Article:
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al_set_target_bitmap() slows down game
Yodhe23
Member #8,726
June 2007

Hi,
So I am in the midst of porting my game to windows, and then getting it onto greenlight on Steam and I have found that it runs incredibly slow (~10x slower) on a window laptop I am testing it on. The laptop isn't too bad, an i5 thinkpad win 7 4gb, and so should be able to handle a simple 2D board game without a problem.
I have narrowed the problem, causing the slowness down to a few al_set_target_bitmap() calls .
Even if the code is like this... (with no code between the calls)

al_set_target_bitmap (zbuffer_bmp) (where zbuffer is a bitmap the same size as the display)
al_set_target_backbuffer (display)

..it slows the game down massively and I am at a loss what it might be (I have already done the "obvious" checking for memory bitmaps, and whether vsync is on etc)

If I comment out the al_set_target_bitmap the game doesn't slow down.

Can any help or have any suggestions, thanks.

www.justanotherturn.com

David Couzelis
Member #10,079
August 2008
avatar

I'm curious why it's causing the game to slow down but...

Do you even need either of those function calls? I don't think you do, since Allegro automacally sets the target bitmap and target backbuffer when you create a display. Is there a problem you are trying to resolve by adding those functions?

Yodhe23
Member #8,726
June 2007

I was merely reducing my code to the barest minimum to determine what caused the slowing, and whittled it down to those two lines, and in particular the first one. Normally I "flush" the zbuffer with al_clear_to_color, before returning to the backbuffer. Then a little later on in the function, when I draw the players cards, I also draw on the zbuffer, so I can later do a (locked bitmap) al_get_pixel_color on the zbuffer to see if the cards/hand are clicked/touched.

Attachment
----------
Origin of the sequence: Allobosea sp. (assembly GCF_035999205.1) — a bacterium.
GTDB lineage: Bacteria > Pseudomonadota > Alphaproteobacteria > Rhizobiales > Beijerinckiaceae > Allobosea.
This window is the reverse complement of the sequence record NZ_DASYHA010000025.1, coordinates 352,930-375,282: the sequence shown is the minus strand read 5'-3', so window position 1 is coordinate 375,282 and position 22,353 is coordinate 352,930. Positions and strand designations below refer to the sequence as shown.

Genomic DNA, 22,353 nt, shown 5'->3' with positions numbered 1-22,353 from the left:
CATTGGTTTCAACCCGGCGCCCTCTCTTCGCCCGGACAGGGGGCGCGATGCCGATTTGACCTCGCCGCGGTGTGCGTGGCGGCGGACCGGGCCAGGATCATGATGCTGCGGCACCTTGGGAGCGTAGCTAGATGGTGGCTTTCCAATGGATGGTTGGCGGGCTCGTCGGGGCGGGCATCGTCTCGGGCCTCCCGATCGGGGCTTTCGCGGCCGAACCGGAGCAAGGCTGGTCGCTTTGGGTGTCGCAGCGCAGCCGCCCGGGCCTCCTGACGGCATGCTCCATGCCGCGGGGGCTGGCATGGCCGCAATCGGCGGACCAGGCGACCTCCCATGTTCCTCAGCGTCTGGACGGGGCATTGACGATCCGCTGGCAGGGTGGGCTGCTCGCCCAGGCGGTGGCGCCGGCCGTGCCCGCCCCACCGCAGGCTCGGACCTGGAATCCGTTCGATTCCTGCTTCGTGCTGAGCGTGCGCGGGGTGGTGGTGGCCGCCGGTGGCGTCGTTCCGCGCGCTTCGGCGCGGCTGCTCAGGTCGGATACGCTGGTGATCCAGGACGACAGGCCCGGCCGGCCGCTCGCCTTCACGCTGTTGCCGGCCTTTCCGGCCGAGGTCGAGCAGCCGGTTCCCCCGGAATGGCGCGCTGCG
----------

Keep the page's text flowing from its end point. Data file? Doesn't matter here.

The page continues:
But it is the al_set_target_bitmap that causes the crippling slowness. I could code/hack around the problem, but I am loathed to before I understand what I am potentially doing wrong.

(I am using 5.2 and the windows binaries for the record.)

www.justanotherturn.com

David Couzelis
Member #10,079
August 2008
avatar

Can you please post more of the code that contains those two function calls? I think it's important to see any loops that are happening and where / how things are created / destroyed.

Elias
Member #358
May 2000

Try setting the ALLEGRO_NO_PRESERVE_TEXTURE flag.

--
"Either help out or stop whining" - Evert

Yodhe23
Member #8,726
June 2007

Thanks the ALLEGRO_NO_RESERVE_TEXTURE did the trick, though I would like to know why it works for future reference, and would really appreciate if you can illuminate me or point me in the right direction/documentation.

www.justanotherturn.com

Aaron Bolyard
Member #7,537
July 2006
avatar

Without that flag, Allegro automatically stores a copy of the texture in system RAM. If the graphics device is reset by some means (seems to be a thing on mobile platforms I believe, but also relevant for the older version of DirectX), texture data may be lost. In such a case, Allegro would use the copy to generate the texture, so the graphics device reset is handled silently. However, for a texture that is modified every frame, this is useless and instead incurs a performance penalty, as you witnessed.